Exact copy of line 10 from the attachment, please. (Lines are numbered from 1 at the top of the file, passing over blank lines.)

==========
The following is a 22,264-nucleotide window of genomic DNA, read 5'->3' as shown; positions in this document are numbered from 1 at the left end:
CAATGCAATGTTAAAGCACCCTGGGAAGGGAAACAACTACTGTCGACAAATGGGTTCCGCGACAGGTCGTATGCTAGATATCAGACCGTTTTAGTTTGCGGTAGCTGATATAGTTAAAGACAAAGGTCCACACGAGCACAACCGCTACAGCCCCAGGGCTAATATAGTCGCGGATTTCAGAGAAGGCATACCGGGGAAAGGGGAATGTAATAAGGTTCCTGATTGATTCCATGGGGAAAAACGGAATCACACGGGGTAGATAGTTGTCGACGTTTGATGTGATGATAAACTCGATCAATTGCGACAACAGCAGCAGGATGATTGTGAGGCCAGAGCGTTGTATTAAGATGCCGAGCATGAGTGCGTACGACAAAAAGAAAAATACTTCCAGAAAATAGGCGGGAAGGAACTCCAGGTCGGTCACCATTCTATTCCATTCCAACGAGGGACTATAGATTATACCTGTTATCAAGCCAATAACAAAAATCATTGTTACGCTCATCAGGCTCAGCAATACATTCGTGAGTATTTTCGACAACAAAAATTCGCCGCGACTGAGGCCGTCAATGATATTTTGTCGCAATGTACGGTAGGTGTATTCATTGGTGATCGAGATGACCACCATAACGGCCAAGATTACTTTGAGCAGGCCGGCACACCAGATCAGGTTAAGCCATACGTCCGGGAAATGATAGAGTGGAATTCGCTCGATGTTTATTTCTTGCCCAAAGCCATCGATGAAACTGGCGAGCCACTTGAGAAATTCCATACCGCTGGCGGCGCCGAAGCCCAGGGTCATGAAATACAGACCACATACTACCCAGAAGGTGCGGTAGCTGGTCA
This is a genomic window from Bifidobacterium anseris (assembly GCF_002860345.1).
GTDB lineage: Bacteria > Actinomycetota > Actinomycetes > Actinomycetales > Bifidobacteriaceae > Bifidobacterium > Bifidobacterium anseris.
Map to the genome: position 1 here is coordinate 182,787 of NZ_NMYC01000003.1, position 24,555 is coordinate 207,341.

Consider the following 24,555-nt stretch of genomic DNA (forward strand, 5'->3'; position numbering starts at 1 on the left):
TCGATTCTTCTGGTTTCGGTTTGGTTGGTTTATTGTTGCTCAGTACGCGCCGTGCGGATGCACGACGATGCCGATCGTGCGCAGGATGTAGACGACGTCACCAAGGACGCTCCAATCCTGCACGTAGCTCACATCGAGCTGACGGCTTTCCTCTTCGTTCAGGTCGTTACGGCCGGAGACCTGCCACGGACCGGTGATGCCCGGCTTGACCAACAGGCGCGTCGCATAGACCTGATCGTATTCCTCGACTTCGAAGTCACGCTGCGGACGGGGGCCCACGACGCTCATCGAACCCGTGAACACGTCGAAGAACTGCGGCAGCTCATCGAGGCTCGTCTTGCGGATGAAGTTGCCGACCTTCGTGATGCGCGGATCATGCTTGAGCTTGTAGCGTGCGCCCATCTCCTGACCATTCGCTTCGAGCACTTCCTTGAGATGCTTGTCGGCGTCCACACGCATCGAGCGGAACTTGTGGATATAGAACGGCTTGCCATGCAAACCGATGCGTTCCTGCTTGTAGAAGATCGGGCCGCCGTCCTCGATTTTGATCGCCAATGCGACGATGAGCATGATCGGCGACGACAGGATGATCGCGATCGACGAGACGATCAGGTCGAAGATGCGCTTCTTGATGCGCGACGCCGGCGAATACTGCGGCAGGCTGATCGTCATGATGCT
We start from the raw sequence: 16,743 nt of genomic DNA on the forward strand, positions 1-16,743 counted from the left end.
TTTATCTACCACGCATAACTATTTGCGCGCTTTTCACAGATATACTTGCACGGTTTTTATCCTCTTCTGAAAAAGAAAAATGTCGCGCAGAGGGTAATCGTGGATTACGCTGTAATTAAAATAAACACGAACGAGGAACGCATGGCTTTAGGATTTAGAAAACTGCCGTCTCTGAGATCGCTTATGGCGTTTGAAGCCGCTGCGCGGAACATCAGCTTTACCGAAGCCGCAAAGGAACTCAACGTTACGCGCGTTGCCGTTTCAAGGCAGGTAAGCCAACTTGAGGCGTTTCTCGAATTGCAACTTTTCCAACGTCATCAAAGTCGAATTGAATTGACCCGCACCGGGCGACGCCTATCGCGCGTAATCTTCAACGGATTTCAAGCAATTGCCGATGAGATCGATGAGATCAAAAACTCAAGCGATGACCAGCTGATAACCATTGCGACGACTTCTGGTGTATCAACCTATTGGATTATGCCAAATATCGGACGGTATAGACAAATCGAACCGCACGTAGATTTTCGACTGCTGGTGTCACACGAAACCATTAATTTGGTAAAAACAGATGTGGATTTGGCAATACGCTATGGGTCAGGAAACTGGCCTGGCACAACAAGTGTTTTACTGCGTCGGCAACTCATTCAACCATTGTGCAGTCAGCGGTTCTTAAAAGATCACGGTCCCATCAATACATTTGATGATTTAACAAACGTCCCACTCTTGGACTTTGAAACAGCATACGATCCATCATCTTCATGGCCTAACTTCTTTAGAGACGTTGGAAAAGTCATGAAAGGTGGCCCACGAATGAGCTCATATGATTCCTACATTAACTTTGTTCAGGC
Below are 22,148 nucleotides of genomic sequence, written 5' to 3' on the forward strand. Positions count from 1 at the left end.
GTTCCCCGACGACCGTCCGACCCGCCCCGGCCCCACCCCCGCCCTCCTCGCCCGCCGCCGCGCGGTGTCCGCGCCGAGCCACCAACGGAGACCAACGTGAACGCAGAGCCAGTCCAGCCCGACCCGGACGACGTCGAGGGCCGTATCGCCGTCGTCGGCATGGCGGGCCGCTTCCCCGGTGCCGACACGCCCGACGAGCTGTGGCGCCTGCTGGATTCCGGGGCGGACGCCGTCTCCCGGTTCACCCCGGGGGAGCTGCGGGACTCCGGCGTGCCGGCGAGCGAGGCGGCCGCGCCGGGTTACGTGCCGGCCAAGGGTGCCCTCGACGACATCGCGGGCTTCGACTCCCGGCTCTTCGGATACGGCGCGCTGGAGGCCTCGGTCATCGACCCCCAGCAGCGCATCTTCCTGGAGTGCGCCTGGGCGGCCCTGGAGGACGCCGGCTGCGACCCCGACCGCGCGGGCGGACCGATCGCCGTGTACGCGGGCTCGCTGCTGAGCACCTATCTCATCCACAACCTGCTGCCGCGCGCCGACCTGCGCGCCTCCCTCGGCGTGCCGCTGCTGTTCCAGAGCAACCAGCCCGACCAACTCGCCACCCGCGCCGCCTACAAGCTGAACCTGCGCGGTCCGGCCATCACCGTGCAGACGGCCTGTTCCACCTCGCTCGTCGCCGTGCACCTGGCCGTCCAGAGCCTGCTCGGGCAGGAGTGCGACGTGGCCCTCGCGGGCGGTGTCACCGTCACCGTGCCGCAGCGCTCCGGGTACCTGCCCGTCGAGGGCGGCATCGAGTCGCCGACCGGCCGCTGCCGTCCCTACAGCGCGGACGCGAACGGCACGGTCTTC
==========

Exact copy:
Below are 22,148 nucleotides of genomic sequence, written 5' to 3' on the forward strand. Positions count from 1 at the left end.